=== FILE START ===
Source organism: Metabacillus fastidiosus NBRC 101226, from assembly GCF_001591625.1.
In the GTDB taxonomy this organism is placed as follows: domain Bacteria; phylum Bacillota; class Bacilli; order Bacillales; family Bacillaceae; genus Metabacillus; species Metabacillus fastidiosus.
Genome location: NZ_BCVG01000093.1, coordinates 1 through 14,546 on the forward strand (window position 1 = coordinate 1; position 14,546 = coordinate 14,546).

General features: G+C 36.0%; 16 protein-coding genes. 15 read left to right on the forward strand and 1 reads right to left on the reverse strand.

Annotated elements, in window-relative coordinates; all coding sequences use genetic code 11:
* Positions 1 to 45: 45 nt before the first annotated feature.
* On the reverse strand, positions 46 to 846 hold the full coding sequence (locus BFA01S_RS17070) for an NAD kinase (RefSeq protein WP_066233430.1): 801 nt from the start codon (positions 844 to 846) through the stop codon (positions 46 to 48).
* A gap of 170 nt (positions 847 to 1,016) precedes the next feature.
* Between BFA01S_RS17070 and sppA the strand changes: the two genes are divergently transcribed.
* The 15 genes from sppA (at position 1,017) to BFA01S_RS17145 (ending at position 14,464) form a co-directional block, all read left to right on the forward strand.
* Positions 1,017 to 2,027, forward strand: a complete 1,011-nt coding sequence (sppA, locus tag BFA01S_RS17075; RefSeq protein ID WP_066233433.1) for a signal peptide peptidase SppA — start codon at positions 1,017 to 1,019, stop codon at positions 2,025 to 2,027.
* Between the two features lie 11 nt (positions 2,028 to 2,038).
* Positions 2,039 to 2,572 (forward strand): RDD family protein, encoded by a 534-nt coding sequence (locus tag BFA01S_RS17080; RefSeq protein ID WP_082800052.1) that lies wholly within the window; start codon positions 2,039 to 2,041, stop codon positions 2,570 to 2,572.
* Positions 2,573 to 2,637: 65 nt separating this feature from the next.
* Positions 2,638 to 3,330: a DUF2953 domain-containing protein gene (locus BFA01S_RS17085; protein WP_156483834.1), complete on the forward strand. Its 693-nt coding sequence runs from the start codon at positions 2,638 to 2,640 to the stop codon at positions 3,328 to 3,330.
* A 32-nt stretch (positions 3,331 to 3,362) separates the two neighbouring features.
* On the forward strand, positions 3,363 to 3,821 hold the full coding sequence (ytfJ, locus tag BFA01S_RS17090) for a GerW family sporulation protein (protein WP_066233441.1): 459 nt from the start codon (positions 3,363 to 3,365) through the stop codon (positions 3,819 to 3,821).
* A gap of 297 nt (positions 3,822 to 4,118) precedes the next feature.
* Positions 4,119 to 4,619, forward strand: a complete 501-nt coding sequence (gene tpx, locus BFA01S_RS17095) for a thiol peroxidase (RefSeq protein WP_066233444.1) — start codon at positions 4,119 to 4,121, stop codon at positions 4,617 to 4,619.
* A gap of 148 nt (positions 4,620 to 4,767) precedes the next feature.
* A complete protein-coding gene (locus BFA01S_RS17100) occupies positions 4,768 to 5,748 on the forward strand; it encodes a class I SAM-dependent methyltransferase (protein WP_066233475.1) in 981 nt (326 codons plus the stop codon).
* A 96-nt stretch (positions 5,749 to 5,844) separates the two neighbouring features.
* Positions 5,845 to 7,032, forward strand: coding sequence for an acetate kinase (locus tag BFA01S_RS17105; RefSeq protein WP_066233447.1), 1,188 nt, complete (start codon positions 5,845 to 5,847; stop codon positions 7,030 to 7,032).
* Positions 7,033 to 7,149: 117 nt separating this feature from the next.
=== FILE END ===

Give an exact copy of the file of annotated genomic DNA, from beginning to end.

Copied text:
Source organism: Metabacillus fastidiosus NBRC 101226, from assembly GCF_001591625.1.
In the GTDB taxonomy this organism is placed as follows: domain Bacteria; phylum Bacillota; class Bacilli; order Bacillales; family Bacillaceae; genus Metabacillus; species Metabacillus fastidiosus.
Genome location: NZ_BCVG01000093.1, coordinates 1 through 14,546 on the forward strand (window position 1 = coordinate 1; position 14,546 = coordinate 14,546).

General features: G+C 36.0%; 16 protein-coding genes. 15 read left to right on the forward strand and 1 reads right to left on the reverse strand.

Annotated elements, in window-relative coordinates; all coding sequences use genetic code 11:
* Positions 1 to 45: 45 nt before the first annotated feature.
* On the reverse strand, positions 46 to 846 hold the full coding sequence (locus BFA01S_RS17070) for an NAD kinase (RefSeq protein WP_066233430.1): 801 nt from the start codon (positions 844 to 846) through the stop codon (positions 46 to 48).
* A gap of 170 nt (positions 847 to 1,016) precedes the next feature.
* Between BFA01S_RS17070 and sppA the strand changes: the two genes are divergently transcribed.
* The 15 genes from sppA (at position 1,017) to BFA01S_RS17145 (ending at position 14,464) form a co-directional block, all read left to right on the forward strand.
* Positions 1,017 to 2,027, forward strand: a complete 1,011-nt coding sequence (sppA, locus tag BFA01S_RS17075; RefSeq protein ID WP_066233433.1) for a signal peptide peptidase SppA — start codon at positions 1,017 to 1,019, stop codon at positions 2,025 to 2,027.
* Between the two features lie 11 nt (positions 2,028 to 2,038).
* Positions 2,039 to 2,572 (forward strand): RDD family protein, encoded by a 534-nt coding sequence (locus tag BFA01S_RS17080; RefSeq protein ID WP_082800052.1) that lies wholly within the window; start codon positions 2,039 to 2,041, stop codon positions 2,570 to 2,572.
* Positions 2,573 to 2,637: 65 nt separating this feature from the next.
* Positions 2,638 to 3,330: a DUF2953 domain-containing protein gene (locus BFA01S_RS17085; protein WP_156483834.1), complete on the forward strand. Its 693-nt coding sequence runs from the start codon at positions 2,638 to 2,640 to the stop codon at positions 3,328 to 3,330.
* A 32-nt stretch (positions 3,331 to 3,362) separates the two neighbouring features.
* On the forward strand, positions 3,363 to 3,821 hold the full coding sequence (ytfJ, locus tag BFA01S_RS17090) for a GerW family sporulation protein (protein WP_066233441.1): 459 nt from the start codon (positions 3,363 to 3,365) through the stop codon (positions 3,819 to 3,821).
* A gap of 297 nt (positions 3,822 to 4,118) precedes the next feature.
* Positions 4,119 to 4,619, forward strand: a complete 501-nt coding sequence (gene tpx, locus BFA01S_RS17095) for a thiol peroxidase (RefSeq protein WP_066233444.1) — start codon at positions 4,119 to 4,121, stop codon at positions 4,617 to 4,619.
* A gap of 148 nt (positions 4,620 to 4,767) precedes the next feature.
* A complete protein-coding gene (locus BFA01S_RS17100) occupies positions 4,768 to 5,748 on the forward strand; it encodes a class I SAM-dependent methyltransferase (protein WP_066233475.1) in 981 nt (326 codons plus the stop codon).
* A 96-nt stretch (positions 5,749 to 5,844) separates the two neighbouring features.
* Positions 5,845 to 7,032, forward strand: coding sequence for an acetate kinase (locus tag BFA01S_RS17105; RefSeq protein WP_066233447.1), 1,188 nt, complete (start codon positions 5,845 to 5,847; stop codon positions 7,030 to 7,032).
* Positions 7,033 to 7,149: 117 nt separating this feature from the next.